The notion of web-based products refers to software that runs within a browser on the client side. Generally the central computing part is kept entirely (computing and storage) within the cloud on the software provider side. However for certain offerings like RationalPlan it is also possible to have the central computing unit as a server module on the customer side. This might be a security measure for some customers.
In both cases there is no need to install any software on the users computers meaning that low-power PCs can use the tool. All it is required is a browser.

Desktop Software

Desktop tools require hardware maintenance, software upgrading and database back up. But part of this hassle can be reduced by using a solution that uses cloud storage services like Dropbox, Google Drive, Box etc. where the data backup is already done. However the hardware maintenance and new versions upgrades still need to be handled by the customer. This is a good choice when companies just needs to have access to project data from multiple places but there is no need for more powerful features like concurrency access and when the software can easily be maintained in house.

Cloud-based Solutions

With cloud-based project management tools everything is backed up into the cloud on remote servers. In case of an emergency all the data is restored quickly so the projects remain on track. Plus when the tools are upgraded to newer versions users just need to log in and the latest version is there. This solution is suitable for the case when the project management products requires complex installation and upgrades steps. (more…)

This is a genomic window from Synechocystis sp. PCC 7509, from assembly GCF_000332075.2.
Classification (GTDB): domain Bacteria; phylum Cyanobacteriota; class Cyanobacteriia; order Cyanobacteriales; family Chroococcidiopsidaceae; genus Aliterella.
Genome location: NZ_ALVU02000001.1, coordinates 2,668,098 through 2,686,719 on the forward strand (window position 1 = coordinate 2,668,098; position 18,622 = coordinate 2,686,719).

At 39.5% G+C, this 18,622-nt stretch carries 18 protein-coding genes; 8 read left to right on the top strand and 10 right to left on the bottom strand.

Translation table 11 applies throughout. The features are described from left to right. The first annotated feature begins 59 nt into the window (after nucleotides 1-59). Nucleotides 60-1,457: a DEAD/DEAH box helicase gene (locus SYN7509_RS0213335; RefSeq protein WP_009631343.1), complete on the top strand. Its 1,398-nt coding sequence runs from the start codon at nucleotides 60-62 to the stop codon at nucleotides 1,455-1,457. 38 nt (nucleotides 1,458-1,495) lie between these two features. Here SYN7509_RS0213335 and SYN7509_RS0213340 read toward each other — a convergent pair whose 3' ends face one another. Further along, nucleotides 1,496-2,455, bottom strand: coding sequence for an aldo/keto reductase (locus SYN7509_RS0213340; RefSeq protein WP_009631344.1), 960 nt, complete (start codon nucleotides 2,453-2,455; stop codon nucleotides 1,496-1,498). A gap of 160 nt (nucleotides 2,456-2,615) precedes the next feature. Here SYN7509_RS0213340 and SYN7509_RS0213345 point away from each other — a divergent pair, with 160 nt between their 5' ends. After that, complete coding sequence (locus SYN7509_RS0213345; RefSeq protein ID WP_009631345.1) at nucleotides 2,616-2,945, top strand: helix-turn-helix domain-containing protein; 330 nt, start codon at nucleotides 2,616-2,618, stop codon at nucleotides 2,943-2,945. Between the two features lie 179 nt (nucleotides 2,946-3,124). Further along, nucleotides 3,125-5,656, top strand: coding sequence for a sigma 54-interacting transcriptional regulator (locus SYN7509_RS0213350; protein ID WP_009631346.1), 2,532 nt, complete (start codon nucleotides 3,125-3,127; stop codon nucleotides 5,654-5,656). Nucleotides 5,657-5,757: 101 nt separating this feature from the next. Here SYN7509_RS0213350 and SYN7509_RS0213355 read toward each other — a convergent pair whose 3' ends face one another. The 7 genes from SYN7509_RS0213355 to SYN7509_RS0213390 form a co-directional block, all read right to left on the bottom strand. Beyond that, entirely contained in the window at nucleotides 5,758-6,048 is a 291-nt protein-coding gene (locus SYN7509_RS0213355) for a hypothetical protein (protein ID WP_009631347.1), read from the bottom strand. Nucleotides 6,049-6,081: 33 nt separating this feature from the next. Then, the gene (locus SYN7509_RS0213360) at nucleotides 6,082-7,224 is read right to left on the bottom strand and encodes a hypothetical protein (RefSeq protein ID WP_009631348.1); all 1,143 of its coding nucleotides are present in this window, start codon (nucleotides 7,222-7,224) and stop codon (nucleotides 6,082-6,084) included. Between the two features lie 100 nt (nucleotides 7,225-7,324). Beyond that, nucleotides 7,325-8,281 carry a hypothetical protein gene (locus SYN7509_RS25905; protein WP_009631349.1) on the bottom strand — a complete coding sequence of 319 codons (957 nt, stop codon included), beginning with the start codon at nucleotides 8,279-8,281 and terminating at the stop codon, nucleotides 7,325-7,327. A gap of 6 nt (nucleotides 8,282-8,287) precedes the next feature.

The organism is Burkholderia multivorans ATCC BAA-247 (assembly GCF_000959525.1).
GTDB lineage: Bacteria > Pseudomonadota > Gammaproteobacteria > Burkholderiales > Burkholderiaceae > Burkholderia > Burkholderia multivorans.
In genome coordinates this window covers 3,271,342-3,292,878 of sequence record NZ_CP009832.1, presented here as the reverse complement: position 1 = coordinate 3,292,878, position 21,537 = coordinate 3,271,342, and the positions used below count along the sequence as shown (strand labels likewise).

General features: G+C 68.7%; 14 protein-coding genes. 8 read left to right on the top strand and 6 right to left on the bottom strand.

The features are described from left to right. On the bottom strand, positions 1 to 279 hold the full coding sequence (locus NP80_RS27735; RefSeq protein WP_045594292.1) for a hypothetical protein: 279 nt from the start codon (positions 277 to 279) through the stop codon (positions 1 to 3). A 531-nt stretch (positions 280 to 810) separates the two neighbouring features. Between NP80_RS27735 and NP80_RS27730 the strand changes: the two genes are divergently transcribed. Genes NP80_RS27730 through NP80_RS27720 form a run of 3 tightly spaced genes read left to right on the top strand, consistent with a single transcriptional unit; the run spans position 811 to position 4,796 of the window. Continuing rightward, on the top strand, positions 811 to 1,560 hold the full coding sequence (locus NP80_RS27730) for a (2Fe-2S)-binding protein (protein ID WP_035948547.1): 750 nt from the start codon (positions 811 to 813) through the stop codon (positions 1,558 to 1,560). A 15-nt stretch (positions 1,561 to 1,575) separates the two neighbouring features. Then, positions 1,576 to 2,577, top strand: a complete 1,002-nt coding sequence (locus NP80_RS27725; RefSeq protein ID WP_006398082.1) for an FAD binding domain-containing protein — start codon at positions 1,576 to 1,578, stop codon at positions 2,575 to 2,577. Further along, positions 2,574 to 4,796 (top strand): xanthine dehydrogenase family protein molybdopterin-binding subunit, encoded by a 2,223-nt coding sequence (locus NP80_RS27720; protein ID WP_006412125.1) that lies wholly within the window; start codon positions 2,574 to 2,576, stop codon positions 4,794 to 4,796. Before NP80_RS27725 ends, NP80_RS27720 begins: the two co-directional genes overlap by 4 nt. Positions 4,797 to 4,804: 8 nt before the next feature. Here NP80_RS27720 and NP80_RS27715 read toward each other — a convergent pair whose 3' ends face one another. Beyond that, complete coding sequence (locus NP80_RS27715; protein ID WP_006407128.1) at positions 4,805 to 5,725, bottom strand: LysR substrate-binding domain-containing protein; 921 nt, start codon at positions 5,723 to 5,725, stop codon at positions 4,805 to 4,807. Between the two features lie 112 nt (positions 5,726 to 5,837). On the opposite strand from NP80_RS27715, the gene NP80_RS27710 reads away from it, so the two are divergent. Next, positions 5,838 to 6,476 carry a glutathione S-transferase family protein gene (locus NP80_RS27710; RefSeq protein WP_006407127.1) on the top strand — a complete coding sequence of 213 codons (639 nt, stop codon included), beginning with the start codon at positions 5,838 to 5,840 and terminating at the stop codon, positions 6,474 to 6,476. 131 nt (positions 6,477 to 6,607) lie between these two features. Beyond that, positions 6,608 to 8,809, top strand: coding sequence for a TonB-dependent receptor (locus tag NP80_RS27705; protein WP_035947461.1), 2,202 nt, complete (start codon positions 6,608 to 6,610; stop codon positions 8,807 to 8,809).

How to Deal with a Lazy Team Member

By | April 9th, 2013|Project Management, Resource Management, Risk Management, Team Management|Comments Off on How to Deal with a Lazy Team Member

lazy team memberWorking with people is almost never a simple matter, but it can become even more complicated when the project manager has to deal with a lazy team member. In many cases, dismissing the person from the team is not a possible or acceptable solution. As the project manager, you have to find other ways to deal with this problem, and quickly.

Who Labeled the Team Member as “Lazy”?

Determine the basis on which the team member was labeled as “lazy”. If he or she was classified as such by the other team members, they might not be objective. This is why it is important to analyze the performance evaluation reports, which should have clear metrics for monitoring all team members’ evolution.

Lazy or Performing at a Different Pace than Others?

Sometimes, a team member is not lazy at all, but only performs slower than others, while still bringing value to your team. In this case, you need to understand why the team member takes longer than others to perform a task. You may be dealing with a perfectionist, or a person who does not like his or her role in the team.

If, based on documentation, you conclude that the team member does not only perform tasks at a slower pace than others, but constantly underperforms, fails to meet deadlines, demonstrates a continuous lack of commitment to work, it means the person is genuinely lazy and a danger to the project. You need to find a solution fast. (more…)

How to Manage Late And Not Ready Deliveries

By | April 4th, 2013|PM Jokes|Comments Off on How to Manage Late And Not Ready Deliveries

Do you manage late and unfinished projects this way?

Make sure you deliver your projects on time, within budget and as expected and your customer will be a happy and loyal customer.